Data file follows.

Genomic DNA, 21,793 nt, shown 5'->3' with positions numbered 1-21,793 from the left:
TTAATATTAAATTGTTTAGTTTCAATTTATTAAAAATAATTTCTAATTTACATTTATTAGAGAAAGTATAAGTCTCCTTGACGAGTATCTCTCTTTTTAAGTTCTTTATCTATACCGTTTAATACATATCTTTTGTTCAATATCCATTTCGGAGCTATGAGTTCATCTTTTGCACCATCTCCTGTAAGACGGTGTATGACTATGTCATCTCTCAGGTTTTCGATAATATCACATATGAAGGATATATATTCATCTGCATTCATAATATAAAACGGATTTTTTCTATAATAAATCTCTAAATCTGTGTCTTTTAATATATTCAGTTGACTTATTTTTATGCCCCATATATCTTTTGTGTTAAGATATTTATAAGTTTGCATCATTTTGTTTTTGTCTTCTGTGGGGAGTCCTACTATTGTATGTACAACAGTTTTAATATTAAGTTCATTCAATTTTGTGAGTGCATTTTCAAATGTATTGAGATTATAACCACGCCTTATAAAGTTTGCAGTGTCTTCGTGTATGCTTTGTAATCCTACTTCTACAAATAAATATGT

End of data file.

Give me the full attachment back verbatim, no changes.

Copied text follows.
Genomic DNA, 21,793 nt, shown 5'->3' with positions numbered 1-21,793 from the left:
TTAATATTAAATTGTTTAGTTTCAATTTATTAAAAATAATTTCTAATTTACATTTATTAGAGAAAGTATAAGTCTCCTTGACGAGTATCTCTCTTTTTAAGTTCTTTATCTATACCGTTTAATACATATCTTTTGTTCAATATCCATTTCGGAGCTATGAGTTCATCTTTTGCACCATCTCCTGTAAGACGGTGTATGACTATGTCATCTCTCAGGTTTTCGATAATATCACATATGAAGGATATATATTCATCTGCATTCATAATATAAAACGGATTTTTTCTATAATAAATCTCTAAATCTGTGTCTTTTAATATATTCAGTTGACTTATTTTTATGCCCCATATATCTTTTGTGTTAAGATATTTATAAGTTTGCATCATTTTGTTTTTGTCTTCTGTGGGGAGTCCTACTATTGTATGTACAACAGTTTTAATATTAAGTTCATTCAATTTTGTGAGTGCATTTTCAAATGTATTGAGATTATAACCACGCCTTATAAAGTTTGCAGTGTCTTCGTGTATGCTTTGTAATCCTACTTCTACAAATAAATATGT